Get Ready for ‘Hot’ Inflation [FinancialSense]


BY GREGOR MACDONALD on http://www.financialsense.com/

Ideological deflationists and inflationists alike find themselves both facing the same problem. The former still carry the torch for a vicious deflationary juggernaut sure to overpower the actions of the mightiest central banks on the planet. The latter keep expecting not merely a strong inflation but a breakout of hyperinflation.

Neither has occurred, and the question is, why not?

The answer is a ‘cold’ inflation, marked by a steady loss of purchasing power that has progressed through Western economies, not merely over the past few years but over the past decade. Moreover, perhaps it’s also the case that complacency in the face of empirical data (heavily-manipulated, many would argue), support has grown up around ongoing “benign” inflation.

If so, Western economies face an unpriced risk now, not from spiraling deflation, nor hyperinflation, but rather from the breakout of a (merely) strong inflation.

Surely, this is an outcome that sovereign bond markets and stock markets are completely unprepared for. Indeed, by continually framing the inflation vs. deflation debate in extreme terms, market participants have created a blind spot: the risk of a conventional, but ‘hot,’ inflation.

The Fears of 2008

In the spring of 2008, on the back of the Fed’s easing program that began the previous summer, many global commodities were running to all-time highs. Agricultural commodities were in the headlines, and the high price of corn had caused riots in Mexico the year before. In many respects, the 2007-2008 period prefigured some of the food price pressures that would help drive the Arab Spring three years later, in 2011. Of course, the bulk of the headlines went to the master commodity, oil, which flirted with $90 twice before breaking above the $100 barrier.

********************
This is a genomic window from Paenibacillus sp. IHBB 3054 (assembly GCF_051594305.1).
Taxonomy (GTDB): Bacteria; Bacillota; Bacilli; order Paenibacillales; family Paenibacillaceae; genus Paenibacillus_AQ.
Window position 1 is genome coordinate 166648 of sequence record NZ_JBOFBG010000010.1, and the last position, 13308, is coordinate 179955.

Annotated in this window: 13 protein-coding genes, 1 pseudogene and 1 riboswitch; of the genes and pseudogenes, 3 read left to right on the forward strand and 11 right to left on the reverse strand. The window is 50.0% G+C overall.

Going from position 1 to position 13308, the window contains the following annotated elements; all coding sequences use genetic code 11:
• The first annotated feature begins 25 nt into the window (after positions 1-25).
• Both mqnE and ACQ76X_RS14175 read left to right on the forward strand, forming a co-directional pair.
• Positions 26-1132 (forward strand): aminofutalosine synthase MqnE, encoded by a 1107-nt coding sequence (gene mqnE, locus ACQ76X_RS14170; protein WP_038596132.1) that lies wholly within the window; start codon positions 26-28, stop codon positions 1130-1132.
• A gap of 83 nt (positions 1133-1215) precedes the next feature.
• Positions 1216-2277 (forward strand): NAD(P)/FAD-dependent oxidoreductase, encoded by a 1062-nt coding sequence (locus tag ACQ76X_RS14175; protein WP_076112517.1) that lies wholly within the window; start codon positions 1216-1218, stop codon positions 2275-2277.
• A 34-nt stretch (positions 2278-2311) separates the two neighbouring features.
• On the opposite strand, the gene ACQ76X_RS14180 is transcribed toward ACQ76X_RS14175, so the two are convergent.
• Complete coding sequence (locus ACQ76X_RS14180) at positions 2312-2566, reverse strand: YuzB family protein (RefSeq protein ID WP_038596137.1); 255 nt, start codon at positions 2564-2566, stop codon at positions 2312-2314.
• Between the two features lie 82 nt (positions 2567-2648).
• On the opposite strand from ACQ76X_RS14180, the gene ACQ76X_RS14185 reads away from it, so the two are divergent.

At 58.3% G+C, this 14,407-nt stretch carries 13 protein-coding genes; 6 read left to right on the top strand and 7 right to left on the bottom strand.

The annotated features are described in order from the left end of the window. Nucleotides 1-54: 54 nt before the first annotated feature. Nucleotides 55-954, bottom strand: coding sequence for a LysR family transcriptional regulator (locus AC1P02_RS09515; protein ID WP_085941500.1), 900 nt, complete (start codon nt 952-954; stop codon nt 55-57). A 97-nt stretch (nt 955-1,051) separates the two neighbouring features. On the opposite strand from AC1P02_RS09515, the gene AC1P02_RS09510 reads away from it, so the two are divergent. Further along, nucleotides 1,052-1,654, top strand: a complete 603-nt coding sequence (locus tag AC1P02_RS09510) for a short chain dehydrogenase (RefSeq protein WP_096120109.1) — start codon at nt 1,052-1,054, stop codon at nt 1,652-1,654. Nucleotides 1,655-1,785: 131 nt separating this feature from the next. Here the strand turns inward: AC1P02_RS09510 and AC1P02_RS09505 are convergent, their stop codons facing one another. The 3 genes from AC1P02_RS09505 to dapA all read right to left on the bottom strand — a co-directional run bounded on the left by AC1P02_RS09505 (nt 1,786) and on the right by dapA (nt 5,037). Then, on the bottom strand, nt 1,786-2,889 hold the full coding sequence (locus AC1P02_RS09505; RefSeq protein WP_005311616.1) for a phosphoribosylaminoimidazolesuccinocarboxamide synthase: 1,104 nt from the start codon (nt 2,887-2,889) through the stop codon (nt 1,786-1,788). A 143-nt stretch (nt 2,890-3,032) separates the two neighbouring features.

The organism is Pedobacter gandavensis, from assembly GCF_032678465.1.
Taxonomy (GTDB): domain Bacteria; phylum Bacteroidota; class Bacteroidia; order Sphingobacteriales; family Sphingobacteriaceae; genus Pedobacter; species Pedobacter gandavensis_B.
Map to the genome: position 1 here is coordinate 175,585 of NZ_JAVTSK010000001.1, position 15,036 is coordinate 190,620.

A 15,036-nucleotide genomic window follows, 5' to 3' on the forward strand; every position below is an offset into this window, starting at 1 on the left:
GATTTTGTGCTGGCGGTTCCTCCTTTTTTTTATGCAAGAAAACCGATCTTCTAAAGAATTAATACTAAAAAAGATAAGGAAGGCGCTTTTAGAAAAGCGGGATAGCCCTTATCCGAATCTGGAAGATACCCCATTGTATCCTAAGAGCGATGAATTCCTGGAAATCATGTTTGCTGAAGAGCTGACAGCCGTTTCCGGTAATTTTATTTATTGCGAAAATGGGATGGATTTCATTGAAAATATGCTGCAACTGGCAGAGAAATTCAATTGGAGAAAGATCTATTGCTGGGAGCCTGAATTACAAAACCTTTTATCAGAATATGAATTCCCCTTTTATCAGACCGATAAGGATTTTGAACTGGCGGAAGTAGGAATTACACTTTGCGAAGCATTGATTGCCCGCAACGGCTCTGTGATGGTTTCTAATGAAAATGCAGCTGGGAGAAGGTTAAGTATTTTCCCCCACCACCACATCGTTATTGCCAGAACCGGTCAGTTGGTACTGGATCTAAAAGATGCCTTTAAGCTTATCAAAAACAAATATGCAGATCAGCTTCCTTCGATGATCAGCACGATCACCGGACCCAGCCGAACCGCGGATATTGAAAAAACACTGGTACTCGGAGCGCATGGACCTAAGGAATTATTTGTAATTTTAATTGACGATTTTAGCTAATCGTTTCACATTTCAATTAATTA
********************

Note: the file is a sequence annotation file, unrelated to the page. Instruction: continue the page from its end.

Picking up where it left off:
Market sentiment understandably turned to inflation. Indeed, during a few Fed meetings, Jeffrey Lacker of the Richmond Fed actually called for rate hikes. And the yield on the 10-year Treasury, which declined into a low of 3.88% towards the end of March 2008, actually rose again to 4.32% over three months into the end of Q2, 2008. The Economist magazine, always ready to provide the cover story, produced a rather memorable offering to the inflation angst that spring.

From its May 2008 story, Inflation’s Back:

“Ronald Reagan once described inflation as being “as violent as a mugger, as frightening as an armed robber and as deadly as a hit-man.” Until recently, central bankers thought that this thug had been locked up for life. Thanks to sound monetary policies, inflation worldwide had stayed low in recent years. But the mugger is back on the prowl.”

Here is the cover graphic:

inflation's bacl

 

 

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